Anyone who’s shopped for groceries, gone to a restaurant or had any dealings with foodstuffs knows his or her wallet took a big hit in 2022. There’s little relief in sight this year.
Anyone in the market for groceries – and that’s all of us, one way or another – will have noticed rapid and significant price hikes, the result, we’re told, of escalating commodity prices and the cost of transportation.
A new report from the UN’s Food and Agriculture Organization (FAO) says food prices globally rose 14.3 per cent last year, the highest level since the food price index began recording data in 1990.
The index had already gained 28 per cent in 2021 from the previous year as the world economy recovered from the impact of the pandemic.
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Food prices surged after Russia’s invasion of Ukraine last February on fears of disruptions to Black Sea trade. They have pared some of their gains since, in part because of a UN-backed grain export channel from Ukraine and the prospect of improved supplies in producing countries, but much uncertainly remains. And uncertainly leads to instability, higher costs and price gouging (i.e.greedflation).
In Canada, the annual Food Price Report found an average family of four spent some $15,200 on groceries in 2022, up almost a thousand dollars from the year before. And while the rate of inflation is predicted to slow, that same average family will have to find almost $1,100 more to keep themselves fed, with spending estimated at $16,300.
Canada’s Food Price Report is an annual collaboration between research partners Dalhousie University, the University of Guelph, the University of Saskatchewan, and the University of British Columbia. For 2023, the study predicts consumers can expect food prices to continue to rise by an estimated five to seven per cent, with the most substantial increases in vegetables, dairy, and meat.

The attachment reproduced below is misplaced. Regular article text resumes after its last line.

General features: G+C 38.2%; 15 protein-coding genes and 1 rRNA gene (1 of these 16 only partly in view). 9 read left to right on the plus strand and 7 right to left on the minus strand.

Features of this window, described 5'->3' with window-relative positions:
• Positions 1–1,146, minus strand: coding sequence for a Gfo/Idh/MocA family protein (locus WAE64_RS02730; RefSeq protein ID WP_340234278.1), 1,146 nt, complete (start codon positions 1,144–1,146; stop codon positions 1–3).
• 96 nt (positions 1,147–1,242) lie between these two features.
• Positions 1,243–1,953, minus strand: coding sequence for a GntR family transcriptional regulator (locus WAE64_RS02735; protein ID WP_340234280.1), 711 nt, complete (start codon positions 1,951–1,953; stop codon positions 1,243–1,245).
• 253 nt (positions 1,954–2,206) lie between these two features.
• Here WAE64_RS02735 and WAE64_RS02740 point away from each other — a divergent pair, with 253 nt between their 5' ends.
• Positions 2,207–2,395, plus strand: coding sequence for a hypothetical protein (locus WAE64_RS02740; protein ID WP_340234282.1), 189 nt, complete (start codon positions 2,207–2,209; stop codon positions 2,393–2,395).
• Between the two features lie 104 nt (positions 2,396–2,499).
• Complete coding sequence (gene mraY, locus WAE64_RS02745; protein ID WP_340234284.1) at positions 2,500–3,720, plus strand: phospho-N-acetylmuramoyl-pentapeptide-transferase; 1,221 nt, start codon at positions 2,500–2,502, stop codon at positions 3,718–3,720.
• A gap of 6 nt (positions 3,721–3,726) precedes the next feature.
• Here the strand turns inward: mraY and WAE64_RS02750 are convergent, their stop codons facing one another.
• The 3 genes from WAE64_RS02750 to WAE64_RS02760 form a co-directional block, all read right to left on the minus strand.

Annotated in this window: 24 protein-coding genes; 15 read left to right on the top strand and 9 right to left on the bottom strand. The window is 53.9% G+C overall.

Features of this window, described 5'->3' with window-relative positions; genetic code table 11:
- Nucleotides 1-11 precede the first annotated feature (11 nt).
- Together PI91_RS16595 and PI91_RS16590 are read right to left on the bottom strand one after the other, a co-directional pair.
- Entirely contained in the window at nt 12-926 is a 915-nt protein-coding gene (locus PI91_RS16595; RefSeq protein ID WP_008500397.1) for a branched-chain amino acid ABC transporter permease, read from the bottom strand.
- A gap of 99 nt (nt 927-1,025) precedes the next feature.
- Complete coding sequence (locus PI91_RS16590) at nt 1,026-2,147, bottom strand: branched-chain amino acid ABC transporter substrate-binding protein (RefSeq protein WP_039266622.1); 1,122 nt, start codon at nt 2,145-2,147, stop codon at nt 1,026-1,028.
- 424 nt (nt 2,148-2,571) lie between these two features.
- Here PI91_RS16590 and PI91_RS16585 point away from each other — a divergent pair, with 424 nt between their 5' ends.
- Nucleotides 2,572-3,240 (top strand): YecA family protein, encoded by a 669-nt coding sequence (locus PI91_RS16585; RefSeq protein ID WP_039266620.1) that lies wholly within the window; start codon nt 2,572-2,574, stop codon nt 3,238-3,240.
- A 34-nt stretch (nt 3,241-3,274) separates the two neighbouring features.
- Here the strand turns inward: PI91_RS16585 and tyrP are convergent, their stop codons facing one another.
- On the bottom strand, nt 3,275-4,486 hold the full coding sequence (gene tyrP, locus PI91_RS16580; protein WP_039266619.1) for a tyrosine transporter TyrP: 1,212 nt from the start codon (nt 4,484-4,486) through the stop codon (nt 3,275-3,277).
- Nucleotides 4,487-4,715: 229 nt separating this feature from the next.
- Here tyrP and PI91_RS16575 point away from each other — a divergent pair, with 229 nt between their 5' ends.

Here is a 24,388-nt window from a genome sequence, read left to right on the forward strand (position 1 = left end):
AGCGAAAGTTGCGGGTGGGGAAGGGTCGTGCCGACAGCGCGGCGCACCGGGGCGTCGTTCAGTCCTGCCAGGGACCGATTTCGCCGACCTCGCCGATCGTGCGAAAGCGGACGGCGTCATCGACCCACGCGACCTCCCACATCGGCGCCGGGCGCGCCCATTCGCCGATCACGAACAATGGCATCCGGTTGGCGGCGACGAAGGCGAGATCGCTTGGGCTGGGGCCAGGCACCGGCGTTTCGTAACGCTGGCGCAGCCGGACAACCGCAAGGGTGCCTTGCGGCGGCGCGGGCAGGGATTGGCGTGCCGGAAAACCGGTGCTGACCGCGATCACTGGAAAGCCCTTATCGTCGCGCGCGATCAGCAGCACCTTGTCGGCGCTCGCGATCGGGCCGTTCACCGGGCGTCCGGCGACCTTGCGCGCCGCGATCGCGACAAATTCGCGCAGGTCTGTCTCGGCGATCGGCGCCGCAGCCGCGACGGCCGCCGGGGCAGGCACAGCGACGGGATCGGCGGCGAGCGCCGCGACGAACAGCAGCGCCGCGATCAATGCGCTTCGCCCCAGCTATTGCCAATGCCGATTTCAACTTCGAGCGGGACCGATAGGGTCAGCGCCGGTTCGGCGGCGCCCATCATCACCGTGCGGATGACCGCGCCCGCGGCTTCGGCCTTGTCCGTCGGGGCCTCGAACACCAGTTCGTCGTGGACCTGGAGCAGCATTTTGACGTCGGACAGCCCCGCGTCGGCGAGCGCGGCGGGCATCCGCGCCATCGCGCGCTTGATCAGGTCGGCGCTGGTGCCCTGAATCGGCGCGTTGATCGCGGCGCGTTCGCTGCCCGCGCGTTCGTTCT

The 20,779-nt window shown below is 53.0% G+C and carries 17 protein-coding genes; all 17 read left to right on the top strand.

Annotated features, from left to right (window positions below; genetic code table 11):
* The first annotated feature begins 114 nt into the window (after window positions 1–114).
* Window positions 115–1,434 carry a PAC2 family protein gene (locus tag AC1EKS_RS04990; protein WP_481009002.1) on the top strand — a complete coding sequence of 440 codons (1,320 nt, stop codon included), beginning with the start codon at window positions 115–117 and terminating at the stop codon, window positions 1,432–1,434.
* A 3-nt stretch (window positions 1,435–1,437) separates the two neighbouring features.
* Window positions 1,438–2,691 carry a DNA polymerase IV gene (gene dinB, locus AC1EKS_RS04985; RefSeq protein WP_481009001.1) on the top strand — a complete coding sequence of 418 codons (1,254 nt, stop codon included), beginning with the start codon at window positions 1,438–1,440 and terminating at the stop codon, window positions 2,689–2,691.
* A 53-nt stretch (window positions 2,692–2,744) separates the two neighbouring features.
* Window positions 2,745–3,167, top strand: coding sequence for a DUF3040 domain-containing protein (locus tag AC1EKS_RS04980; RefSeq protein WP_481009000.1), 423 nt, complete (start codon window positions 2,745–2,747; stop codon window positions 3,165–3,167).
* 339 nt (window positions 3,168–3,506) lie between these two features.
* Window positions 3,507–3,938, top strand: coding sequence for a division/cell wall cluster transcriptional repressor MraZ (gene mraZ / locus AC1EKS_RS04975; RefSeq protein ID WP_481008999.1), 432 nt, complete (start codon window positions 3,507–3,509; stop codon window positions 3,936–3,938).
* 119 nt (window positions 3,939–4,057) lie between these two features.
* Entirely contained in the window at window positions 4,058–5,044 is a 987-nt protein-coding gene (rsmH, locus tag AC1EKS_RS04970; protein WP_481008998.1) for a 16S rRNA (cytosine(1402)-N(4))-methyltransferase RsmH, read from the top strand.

The report’s authors suggest worried consumers need to be smart shoppers by checking flyers for specials, creating and sticking to a budget and shopping list, looking for substitutes for expensive foods (such as frozen fruits and vegetables instead of fresh, and plant-based proteins like chickpeas or lentils instead of meat), or freezing meat when it comes on sale.
“We haven’t seen food prices increase this high in Canada for over 40 years and based on our findings, the increases we have predicted are still quite high but not as high as the increases for 2022,” said Dr. Simon Somogyi of the University of Guelph. “That may be cold comfort for Canadians, as food prices are already high, but if inflation can come down, it’s possible that we could see price increases for 2023 at or below five per cent.”
“To say that it’s been a challenging year for Canadians at the grocery store would be an understatement,” added Dr. Sylvain Charlebois, project lead and director of the Agri-Food Analytics Lab at Dalhousie University. “Consumers will continue to get smarter about grocery shopping as they navigate through this so-called food inflation storm.”
What most consumers can’t expect is much in the way of help from political quarters: taxes will continue to rise even as Canadians deal with rising prices for essentials.
That’s certainly true locally when it comes to plans for large property tax increases and no sign of restraint or proper prioritizing of expenses by municipal governments. Taxes will be boosted well beyond wage gains most residents can expect to see in 2023. It will be citizens that will have to make the budgetary choices that politicians are unwilling to make.